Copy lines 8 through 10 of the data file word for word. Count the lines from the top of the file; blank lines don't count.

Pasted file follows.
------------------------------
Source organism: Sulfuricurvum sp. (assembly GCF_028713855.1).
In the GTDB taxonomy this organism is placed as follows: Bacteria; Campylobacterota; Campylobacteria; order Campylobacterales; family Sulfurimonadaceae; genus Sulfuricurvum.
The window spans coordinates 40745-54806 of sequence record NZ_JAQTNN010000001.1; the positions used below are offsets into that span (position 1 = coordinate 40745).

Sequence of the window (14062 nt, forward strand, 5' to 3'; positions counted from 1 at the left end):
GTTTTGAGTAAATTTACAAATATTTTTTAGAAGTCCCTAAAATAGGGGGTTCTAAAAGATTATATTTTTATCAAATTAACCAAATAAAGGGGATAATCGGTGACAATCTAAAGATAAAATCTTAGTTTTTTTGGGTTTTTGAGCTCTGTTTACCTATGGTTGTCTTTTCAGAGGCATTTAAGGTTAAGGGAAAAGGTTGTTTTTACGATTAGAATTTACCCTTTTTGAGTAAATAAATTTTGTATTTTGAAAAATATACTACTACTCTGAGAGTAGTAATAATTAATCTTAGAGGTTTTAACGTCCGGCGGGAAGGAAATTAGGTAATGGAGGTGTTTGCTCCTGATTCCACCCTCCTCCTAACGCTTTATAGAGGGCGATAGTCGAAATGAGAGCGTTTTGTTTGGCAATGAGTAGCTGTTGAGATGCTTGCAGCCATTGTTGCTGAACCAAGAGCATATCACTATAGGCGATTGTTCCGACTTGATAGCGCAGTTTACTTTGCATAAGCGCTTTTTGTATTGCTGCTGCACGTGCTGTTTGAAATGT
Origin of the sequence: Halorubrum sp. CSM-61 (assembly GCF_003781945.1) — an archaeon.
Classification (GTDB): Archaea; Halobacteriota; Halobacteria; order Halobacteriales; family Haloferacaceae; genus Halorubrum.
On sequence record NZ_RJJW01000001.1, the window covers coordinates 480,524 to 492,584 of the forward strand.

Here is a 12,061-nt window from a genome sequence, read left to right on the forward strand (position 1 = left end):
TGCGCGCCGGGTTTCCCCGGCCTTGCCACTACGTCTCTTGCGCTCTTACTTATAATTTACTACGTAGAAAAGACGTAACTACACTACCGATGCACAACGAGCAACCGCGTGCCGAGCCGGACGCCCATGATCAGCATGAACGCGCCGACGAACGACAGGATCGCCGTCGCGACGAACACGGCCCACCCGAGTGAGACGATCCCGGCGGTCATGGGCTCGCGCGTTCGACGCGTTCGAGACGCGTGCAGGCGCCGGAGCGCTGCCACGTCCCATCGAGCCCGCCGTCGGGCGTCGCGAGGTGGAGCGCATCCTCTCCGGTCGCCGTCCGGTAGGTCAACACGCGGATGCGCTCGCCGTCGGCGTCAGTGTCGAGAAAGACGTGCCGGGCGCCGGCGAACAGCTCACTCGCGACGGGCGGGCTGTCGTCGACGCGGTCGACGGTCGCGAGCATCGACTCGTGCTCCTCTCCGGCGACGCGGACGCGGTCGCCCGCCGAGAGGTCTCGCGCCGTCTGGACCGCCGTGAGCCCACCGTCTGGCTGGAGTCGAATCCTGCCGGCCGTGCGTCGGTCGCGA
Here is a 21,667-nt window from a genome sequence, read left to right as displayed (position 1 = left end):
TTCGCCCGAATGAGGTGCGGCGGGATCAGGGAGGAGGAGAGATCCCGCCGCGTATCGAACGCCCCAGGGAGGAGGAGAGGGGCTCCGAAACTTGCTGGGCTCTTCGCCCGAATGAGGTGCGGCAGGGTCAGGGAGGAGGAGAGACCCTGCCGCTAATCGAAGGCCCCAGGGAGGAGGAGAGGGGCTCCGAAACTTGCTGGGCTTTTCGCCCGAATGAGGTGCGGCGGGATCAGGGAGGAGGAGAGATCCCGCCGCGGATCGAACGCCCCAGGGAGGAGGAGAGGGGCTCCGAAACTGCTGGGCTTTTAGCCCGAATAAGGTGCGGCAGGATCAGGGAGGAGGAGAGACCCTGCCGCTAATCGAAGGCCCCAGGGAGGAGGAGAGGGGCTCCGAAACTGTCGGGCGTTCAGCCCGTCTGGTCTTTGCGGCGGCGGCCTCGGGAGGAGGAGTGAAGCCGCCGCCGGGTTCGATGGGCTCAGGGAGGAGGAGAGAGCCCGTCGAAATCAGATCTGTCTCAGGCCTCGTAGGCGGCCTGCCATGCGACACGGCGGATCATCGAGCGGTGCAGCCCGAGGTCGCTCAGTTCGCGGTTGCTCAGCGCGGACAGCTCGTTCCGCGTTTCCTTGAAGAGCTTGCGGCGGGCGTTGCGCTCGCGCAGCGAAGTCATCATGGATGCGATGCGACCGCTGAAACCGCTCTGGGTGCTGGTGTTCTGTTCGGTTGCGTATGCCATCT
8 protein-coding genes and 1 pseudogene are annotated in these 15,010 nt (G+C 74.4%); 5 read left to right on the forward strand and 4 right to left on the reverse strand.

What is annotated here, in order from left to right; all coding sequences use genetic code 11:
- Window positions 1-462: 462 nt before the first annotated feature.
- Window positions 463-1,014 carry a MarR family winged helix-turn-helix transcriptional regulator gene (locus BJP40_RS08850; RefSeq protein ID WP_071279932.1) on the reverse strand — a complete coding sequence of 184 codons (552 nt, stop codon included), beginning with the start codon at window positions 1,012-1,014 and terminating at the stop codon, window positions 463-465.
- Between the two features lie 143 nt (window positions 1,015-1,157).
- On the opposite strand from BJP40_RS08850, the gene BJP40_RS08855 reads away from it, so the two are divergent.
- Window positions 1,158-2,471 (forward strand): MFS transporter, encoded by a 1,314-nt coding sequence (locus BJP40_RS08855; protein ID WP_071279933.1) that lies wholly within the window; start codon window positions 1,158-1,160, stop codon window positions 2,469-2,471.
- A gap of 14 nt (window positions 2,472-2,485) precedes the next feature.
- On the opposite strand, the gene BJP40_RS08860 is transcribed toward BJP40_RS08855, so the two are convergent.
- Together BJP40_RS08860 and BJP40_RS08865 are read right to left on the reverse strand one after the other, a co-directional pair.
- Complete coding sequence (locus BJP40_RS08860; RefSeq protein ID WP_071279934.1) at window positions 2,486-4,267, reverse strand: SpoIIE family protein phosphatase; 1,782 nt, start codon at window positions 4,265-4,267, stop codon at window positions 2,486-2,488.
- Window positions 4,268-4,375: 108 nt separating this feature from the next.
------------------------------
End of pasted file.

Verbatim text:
On sequence record NZ_RJJW01000001.1, the window covers coordinates 480,524 to 492,584 of the forward strand.

Here is a 12,061-nt window from a genome sequence, read left to right on the forward strand (position 1 = left end):
TGCGCGCCGGGTTTCCCCGGCCTTGCCACTACGTCTCTTGCGCTCTTACTTATAATTTACTACGTAGAAAAGACGTAACTACACTACCGATGCACAACGAGCAACCGCGTGCCGAGCCGGACGCCCATGATCAGCATGAACGCGCCGACGAACGACAGGATCGCCGTCGCGACGAACACGGCCCACCCGAGTGAGACGATCCCGGCGGTCATGGGCTCGCGCGTTCGACGCGTTCGAGACGCGTGCAGGCGCCGGAGCGCTGCCACGTCCCATCGAGCCCGCCGTCGGGCGTCGCGAGGTGGAGCGCATCCTCTCCGGTCGCCGTCCGGTAGGTCAACACGCGGATGCGCTCGCCGTCGGCGTCAGTGTCGAGAAAGACGTGCCGGGCGCCGGCGAACAGCTCACTCGCGACGGGCGGGCTGTCGTCGACGCGGTCGACGGTCGCGAGCATCGACTCGTGCTCCTCTCCGGCGACGCGGACGCGGTCGCCCGCCGAGAGGTCTCGCGCCGTCTGGACCGCCGTGAGCCCACCGTCTGGCTGGAGTCGAATCCTGCCGGCCGTGCGTCGGTCGCGA